Seeking refuge from the southerly swell, we sailed north about 30 miles. We hooked a few fish on the way.

This skipjack didn’t quite make it to our boat before a large wahoo took a bite!
Another mahimahi which Monty released as he thought it was a bit small.

It was not our first stop at this anchorage off Uonukuhihifo and Uonukuhahaki in the Ha’apai Group. We were hoping the islands would give us some better protection from the southerly swell and they did.

This image has the islands mislabelled. Uonukuhihifo is on the left and Uonukuhakaki is the larger one in the middle. Tofanga is the little island on the right.

In Tongan, nuku means assemble, hihifo means west and hahake means east. You can see the reasoning in that. We visited these islands a couple times in 2017. This time, we had the company of three or four familiar yachts, Halcyon 7, Saltheart, Malakite and, after these images were taken, Midnight Sun.

Luckily, the winds abated and the sun shone long enough to take a few drone shots.
It is a fair anchorage in sand with a bit of sea grass.
Saltheart anchored off Uonukuhahaki. Lots of coral to their east.

We took advantage of the calm sunny afternoon again by snorkelling the coral bommies just west of the anchorage. We found a nice array of healthy corals and small fish. Bigger fish like parrotfishes and triggerfish were around but disappeared quickly under cover when they saw us. This area is regularly fished by locals.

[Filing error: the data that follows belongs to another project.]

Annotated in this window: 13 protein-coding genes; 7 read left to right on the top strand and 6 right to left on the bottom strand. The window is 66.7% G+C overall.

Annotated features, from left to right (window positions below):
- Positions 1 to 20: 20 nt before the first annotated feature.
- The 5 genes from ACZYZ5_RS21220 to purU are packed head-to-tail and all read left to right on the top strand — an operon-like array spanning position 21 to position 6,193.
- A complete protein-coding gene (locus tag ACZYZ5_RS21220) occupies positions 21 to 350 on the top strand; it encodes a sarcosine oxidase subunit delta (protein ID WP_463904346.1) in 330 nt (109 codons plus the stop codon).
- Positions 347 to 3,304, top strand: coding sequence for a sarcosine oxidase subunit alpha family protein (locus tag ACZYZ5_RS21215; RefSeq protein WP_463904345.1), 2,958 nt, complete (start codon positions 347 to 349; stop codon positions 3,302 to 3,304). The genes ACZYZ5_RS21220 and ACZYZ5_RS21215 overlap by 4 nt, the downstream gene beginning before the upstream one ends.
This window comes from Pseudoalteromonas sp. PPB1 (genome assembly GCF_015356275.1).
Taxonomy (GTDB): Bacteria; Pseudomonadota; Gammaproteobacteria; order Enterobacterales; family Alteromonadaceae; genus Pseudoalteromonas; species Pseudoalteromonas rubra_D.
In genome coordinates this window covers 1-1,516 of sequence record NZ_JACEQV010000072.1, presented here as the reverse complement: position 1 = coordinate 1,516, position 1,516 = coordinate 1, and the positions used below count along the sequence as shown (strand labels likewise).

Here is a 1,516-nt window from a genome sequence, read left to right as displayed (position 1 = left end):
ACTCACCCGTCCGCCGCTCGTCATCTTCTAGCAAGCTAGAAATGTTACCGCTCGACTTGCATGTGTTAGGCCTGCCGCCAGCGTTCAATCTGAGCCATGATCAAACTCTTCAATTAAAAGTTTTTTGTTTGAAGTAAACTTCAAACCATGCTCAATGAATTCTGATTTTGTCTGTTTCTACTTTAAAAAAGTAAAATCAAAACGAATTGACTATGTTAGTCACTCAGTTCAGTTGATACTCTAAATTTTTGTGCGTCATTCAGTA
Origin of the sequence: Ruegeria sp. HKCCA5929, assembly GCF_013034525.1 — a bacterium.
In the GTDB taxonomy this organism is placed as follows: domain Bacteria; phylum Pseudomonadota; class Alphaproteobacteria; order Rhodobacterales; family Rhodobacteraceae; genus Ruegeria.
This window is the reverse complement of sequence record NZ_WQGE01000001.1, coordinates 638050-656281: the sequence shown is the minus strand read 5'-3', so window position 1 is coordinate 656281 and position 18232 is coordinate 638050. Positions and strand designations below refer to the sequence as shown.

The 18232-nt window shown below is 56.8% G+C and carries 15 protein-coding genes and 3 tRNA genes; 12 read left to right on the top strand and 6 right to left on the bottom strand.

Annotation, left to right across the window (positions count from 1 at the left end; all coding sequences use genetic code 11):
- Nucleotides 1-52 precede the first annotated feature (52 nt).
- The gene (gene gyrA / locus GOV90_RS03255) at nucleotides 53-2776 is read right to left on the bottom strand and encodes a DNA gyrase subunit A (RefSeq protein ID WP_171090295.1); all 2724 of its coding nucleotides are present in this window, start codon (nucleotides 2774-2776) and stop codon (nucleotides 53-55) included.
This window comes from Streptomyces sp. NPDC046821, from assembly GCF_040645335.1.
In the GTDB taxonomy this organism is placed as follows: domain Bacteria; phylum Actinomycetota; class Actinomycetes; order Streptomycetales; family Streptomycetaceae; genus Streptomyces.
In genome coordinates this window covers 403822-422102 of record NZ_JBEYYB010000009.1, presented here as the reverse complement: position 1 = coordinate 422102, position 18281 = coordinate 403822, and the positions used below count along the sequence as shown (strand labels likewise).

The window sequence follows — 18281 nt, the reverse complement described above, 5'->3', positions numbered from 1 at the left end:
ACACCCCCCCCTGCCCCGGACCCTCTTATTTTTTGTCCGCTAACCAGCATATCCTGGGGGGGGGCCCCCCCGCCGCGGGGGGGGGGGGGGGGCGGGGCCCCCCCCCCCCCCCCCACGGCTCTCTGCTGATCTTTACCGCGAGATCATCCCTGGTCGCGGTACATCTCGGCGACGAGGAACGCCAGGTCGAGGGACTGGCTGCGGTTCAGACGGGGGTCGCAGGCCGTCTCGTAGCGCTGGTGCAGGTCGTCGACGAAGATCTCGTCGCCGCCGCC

Colourful eye markings!
Orangefin anemonefish with numerous babies (Photo by Monty)
Nemo staring Monty down (Photo by Monty)
Photo by Monty
The island has a few access spots for getting ashore with the dinghy. We went for a walk to the northern end of the island.
Monty checked out the sandy beach to see if he could launch a kite. Wind direction was not quite right on this day.
Monty wade out into the channel to check the depth and current.

Tofanga is in the background. We found out (too late) we should have gone to the northern end of that island for launching and kiting. Next time!

Amongst the usual plastic and other treasures on the windward side of these islands, another FAD (Fish Attraction Device) had washed up. This one had a broken solar light attached.
Breaking wave with Tofua Island behind.
Sun rising between the islands

Next stop, Pangai to check in and wait for a trough to pass.